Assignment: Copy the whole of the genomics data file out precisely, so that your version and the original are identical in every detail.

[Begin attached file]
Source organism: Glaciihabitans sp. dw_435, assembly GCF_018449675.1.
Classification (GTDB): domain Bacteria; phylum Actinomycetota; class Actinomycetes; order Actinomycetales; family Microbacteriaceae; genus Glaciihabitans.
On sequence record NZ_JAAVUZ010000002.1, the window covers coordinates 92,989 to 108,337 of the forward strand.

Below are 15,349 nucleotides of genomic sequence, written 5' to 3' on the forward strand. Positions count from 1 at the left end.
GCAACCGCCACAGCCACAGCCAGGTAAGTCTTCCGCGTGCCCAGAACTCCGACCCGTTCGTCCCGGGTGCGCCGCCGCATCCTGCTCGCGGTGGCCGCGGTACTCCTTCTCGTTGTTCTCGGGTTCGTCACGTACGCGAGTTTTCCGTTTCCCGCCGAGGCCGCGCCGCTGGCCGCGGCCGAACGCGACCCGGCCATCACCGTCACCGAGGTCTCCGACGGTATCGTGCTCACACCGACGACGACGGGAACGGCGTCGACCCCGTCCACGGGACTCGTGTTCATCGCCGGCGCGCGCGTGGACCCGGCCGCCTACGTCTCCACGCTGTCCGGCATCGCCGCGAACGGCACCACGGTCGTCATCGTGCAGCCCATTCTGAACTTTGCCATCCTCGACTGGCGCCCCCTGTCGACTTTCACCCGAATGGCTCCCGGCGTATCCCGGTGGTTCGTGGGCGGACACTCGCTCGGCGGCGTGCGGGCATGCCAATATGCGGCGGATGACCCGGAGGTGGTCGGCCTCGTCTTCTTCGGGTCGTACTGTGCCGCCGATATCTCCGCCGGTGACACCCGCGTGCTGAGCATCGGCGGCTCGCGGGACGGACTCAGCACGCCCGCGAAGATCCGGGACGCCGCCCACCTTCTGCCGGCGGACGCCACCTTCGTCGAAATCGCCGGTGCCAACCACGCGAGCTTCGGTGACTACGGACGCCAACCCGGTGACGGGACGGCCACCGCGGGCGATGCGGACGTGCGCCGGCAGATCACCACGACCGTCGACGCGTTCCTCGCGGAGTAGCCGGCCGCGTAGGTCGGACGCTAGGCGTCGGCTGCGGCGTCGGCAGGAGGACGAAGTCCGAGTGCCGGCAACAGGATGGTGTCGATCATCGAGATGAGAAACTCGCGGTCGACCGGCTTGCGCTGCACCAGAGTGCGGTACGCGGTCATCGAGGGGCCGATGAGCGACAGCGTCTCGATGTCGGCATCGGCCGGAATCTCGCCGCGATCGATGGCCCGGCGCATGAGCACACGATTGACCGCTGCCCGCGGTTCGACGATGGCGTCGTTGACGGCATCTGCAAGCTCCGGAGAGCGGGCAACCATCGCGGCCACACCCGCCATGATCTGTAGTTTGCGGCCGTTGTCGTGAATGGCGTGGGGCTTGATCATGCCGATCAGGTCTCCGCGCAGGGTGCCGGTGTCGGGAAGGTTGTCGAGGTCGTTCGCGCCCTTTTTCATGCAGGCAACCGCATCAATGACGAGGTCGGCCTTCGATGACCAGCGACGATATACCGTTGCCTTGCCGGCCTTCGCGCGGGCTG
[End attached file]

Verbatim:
Source organism: Glaciihabitans sp. dw_435, assembly GCF_018449675.1.
Classification (GTDB): domain Bacteria; phylum Actinomycetota; class Actinomycetes; order Actinomycetales; family Microbacteriaceae; genus Glaciihabitans.
On sequence record NZ_JAAVUZ010000002.1, the window covers coordinates 92,989 to 108,337 of the forward strand.

Below are 15,349 nucleotides of genomic sequence, written 5' to 3' on the forward strand. Positions count from 1 at the left end.
GCAACCGCCACAGCCACAGCCAGGTAAGTCTTCCGCGTGCCCAGAACTCCGACCCGTTCGTCCCGGGTGCGCCGCCGCATCCTGCTCGCGGTGGCCGCGGTACTCCTTCTCGTTGTTCTCGGGTTCGTCACGTACGCGAGTTTTCCGTTTCCCGCCGAGGCCGCGCCGCTGGCCGCGGCCGAACGCGACCCGGCCATCACCGTCACCGAGGTCTCCGACGGTATCGTGCTCACACCGACGACGACGGGAACGGCGTCGACCCCGTCCACGGGACTCGTGTTCATCGCCGGCGCGCGCGTGGACCCGGCCGCCTACGTCTCCACGCTGTCCGGCATCGCCGCGAACGGCACCACGGTCGTCATCGTGCAGCCCATTCTGAACTTTGCCATCCTCGACTGGCGCCCCCTGTCGACTTTCACCCGAATGGCTCCCGGCGTATCCCGGTGGTTCGTGGGCGGACACTCGCTCGGCGGCGTGCGGGCATGCCAATATGCGGCGGATGACCCGGAGGTGGTCGGCCTCGTCTTCTTCGGGTCGTACTGTGCCGCCGATATCTCCGCCGGTGACACCCGCGTGCTGAGCATCGGCGGCTCGCGGGACGGACTCAGCACGCCCGCGAAGATCCGGGACGCCGCCCACCTTCTGCCGGCGGACGCCACCTTCGTCGAAATCGCCGGTGCCAACCACGCGAGCTTCGGTGACTACGGACGCCAACCCGGTGACGGGACGGCCACCGCGGGCGATGCGGACGTGCGCCGGCAGATCACCACGACCGTCGACGCGTTCCTCGCGGAGTAGCCGGCCGCGTAGGTCGGACGCTAGGCGTCGGCTGCGGCGTCGGCAGGAGGACGAAGTCCGAGTGCCGGCAACAGGATGGTGTCGATCATCGAGATGAGAAACTCGCGGTCGACCGGCTTGCGCTGCACCAGAGTGCGGTACGCGGTCATCGAGGGGCCGATGAGCGACAGCGTCTCGATGTCGGCATCGGCCGGAATCTCGCCGCGATCGATGGCCCGGCGCATGAGCACACGATTGACCGCTGCCCGCGGTTCGACGATGGCGTCGTTGACGGCATCTGCAAGCTCCGGAGAGCGGGCAACCATCGCGGCCACACCCGCCATGATCTGTAGTTTGCGGCCGTTGTCGTGAATGGCGTGGGGCTTGATCATGCCGATCAGGTCTCCGCGCAGGGTGCCGGTGTCGGGAAGGTTGTCGAGGTCGTTCGCGCCCTTTTTCATGCAGGCAACCGCATCAATGACGAGGTCGGCCTTCGATGACCAGCGACGATATACCGTTGCCTTGCCGGCCTTCGCGCGGGCTG